This Company Is Fighting Period Poverty With 'Buy One, Give One' Sanitary Pads

For every pack of sanitary products Hey Girls sell, they donate another to a girl or young woman in the UK who can't afford it herself. Could this be the answer to period poverty?

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Period poverty - a lack of access to feminine hygiene products - is a serious problem in the UK. The issue was once deemed only prevalent in third world countries, but that's simply no longer the case: more young women than ever are struggling to afford pads and tampons.

While the likes of 18-year-old Amika George are single-handedly campaigning for the government to change its laws - and fighting to distribute free products in schools - others are tackling the problem from a slightly different angle.

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Think about your sanitary products. Have you repeatedly used the same (probably over-priced) brand since day one? The 'feminine hygiene' aisles in supermarkets might be full of endless pads and brightly-packaged tampon packets, but when you break it down, every woman knows there's not a whole lot to choose from.

The UK's sanitary goods industry is worth £400 million, yet one in 10 disadvantaged girls in the UK can't afford tampons, according to Plan International UK.

It begs the question, where the hell is our money going? And is there anything we can do to help?

Hey Girls is hoping they've got the answer. A Scottish-based company, its founders have one, very simple idea: for every pack of sanitary products they sell - they give a pack away to a girl or young woman in the UK in need.

Founded by single mother Celia Hodson, together with her two daughters, Hey Girls is selling boxes of 10 'daytime' pads and eight 'overnight' towels at £3.25 each. Each towel is environmentally friendly, and chlorine and bleach free, and will be on supermarket shelves within the next few months.

For now, you can buy the pads directly from the Hey Girls website.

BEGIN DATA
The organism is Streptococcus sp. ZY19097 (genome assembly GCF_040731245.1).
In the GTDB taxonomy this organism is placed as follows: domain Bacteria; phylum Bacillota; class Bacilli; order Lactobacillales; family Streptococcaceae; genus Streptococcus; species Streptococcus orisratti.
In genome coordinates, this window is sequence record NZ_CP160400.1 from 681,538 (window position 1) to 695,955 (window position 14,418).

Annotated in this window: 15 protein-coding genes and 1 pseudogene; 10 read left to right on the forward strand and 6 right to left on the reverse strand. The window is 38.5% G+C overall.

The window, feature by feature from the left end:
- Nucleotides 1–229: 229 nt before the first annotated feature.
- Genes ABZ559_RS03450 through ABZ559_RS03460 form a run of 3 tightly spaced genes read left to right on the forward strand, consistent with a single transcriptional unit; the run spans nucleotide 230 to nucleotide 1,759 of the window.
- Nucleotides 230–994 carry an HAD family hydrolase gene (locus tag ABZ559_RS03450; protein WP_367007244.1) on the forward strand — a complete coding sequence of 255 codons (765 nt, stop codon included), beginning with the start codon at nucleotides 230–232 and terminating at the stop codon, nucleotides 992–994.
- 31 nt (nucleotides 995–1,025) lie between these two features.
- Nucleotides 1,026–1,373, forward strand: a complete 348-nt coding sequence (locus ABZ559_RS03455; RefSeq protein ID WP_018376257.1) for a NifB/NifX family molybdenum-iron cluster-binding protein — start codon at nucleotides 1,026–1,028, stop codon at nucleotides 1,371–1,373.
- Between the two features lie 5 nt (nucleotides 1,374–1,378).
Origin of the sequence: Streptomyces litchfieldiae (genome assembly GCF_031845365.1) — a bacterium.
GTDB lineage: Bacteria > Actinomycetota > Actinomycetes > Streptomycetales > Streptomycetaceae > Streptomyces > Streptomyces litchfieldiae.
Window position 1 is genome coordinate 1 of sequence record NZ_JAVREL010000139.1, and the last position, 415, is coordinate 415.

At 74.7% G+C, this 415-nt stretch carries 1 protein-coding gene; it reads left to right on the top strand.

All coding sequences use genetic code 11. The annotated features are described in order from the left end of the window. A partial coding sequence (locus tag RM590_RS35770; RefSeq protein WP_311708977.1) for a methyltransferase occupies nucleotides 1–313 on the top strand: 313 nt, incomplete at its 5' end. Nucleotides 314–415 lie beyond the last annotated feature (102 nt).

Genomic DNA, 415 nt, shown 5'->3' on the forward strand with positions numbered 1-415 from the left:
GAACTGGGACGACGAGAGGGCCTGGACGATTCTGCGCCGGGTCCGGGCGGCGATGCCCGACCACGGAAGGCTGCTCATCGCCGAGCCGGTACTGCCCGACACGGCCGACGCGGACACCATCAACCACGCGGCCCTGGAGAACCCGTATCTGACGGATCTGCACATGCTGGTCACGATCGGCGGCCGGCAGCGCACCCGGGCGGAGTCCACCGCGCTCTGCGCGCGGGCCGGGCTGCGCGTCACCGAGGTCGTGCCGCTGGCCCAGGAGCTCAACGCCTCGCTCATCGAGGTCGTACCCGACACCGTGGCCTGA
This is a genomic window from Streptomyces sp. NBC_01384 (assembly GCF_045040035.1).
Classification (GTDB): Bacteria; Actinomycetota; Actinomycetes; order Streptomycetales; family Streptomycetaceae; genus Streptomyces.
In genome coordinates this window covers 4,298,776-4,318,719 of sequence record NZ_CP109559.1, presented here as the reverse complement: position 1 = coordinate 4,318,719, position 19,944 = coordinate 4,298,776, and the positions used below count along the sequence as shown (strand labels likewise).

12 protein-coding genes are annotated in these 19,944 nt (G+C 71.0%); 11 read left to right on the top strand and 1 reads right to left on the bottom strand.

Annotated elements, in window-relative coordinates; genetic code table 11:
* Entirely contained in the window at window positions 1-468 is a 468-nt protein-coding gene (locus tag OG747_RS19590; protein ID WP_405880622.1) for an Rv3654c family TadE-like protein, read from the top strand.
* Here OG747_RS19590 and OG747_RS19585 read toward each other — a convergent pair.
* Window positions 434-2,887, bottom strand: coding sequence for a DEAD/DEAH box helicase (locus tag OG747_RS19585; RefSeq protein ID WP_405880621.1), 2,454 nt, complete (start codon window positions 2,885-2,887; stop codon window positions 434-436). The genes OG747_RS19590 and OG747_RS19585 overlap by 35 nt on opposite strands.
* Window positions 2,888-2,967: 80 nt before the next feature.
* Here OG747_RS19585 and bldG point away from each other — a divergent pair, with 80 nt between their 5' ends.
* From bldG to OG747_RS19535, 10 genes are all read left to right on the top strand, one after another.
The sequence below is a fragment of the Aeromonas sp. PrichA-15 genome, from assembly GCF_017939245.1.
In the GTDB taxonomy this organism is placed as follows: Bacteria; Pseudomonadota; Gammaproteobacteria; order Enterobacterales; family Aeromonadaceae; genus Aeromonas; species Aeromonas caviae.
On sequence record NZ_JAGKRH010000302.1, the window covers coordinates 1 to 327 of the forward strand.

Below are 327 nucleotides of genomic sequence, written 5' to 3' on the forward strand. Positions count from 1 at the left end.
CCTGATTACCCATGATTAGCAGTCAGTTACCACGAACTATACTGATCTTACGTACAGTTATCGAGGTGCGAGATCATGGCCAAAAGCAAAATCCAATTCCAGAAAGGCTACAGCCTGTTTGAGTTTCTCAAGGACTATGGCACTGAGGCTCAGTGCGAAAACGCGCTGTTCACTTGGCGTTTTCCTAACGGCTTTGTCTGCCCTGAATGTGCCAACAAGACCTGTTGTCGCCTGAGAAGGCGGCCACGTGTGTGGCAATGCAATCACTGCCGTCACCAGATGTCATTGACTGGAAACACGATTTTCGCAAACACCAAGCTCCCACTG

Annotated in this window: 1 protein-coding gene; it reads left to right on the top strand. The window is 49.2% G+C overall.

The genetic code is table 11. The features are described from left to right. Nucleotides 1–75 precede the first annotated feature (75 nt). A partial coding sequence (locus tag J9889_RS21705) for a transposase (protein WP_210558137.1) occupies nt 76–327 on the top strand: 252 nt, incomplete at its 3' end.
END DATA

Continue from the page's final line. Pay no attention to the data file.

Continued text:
For each box bought online, the company will donate a pack to a range of partner organisations, from food banks to charities that support vulnerable ex-offenders.

They're currently focusing on pads, but the aim is start selling tampons by the end of 2018.

Buy One Give One Sleep Rise & Shine DaytimeSanitary Pads, £3.25

Available UK-wide, the idea for Hey Girls came about after a 'heated' discussion between Ms Hodson and her two daughters, Becky, 30, and Kate, 27, resulted in setting 'a big hairy audacious' goal.

'We simply wanted to work out if we could fix period poverty and what that would look like,' Celia told the Evening Standard.

Having been a single parent, Celia know all-too well the financial strain of buying sanitary protection. When her daughters started secondary school, she was a young, divorced mother struggling to make ends meet on benefits.

'When you're in poverty,' she told Buzzfeed, 'how do you cope with the necessities of life when you've got other things that need to take priority, when you're on an incredibly tight budget?'

'You can only ask for favours for a certain amount of times,' she said. 'Having to ask someone 'Can you give me a pack of pads?' or 'Can you give me even one?' — there's a social stigma even asking that.'

'All mums want their girls to have exactly the same as all the other girls have got,' she said. 'Everyone's using pretty products – you don't want to give your child a budget product.'

Hey Girls Founder Celia Hodson with daughters Becky and Kate (R-L)

In the 80s, Celia used jam jars to budget for electricity, food, clothing and toiletries.

'When an unexpected bill came along or the kids needed something for school, then the jar that covered that cost was the toiletries and menstrual health jar,' she told the Evening Standard.

The situation for women just like Hodson hasn't changed in twenty years, which is why Hey Girls is so important. In fact, in the face of government cuts, Hodson believes it's even tougher for families struggling financially now. We need to seek sustainable ways to address period poverty in the UK, she says, that are 'not reliant on the Government.'

She continues: 'If you have to buy menstrual products anyway, you may as well do something good with the cost.'

On top of sanitary products, Hey Girls also provides resources for girls about periods on its website, and intends to distribute posters for display in school toilets, informing girls of where they can get their free sanitary pads.

Pads that are not only eco-friendly but directly help women in need? Count us in.

Hey Girls sanitary towels are available to buy online from today. For further check out their website here.

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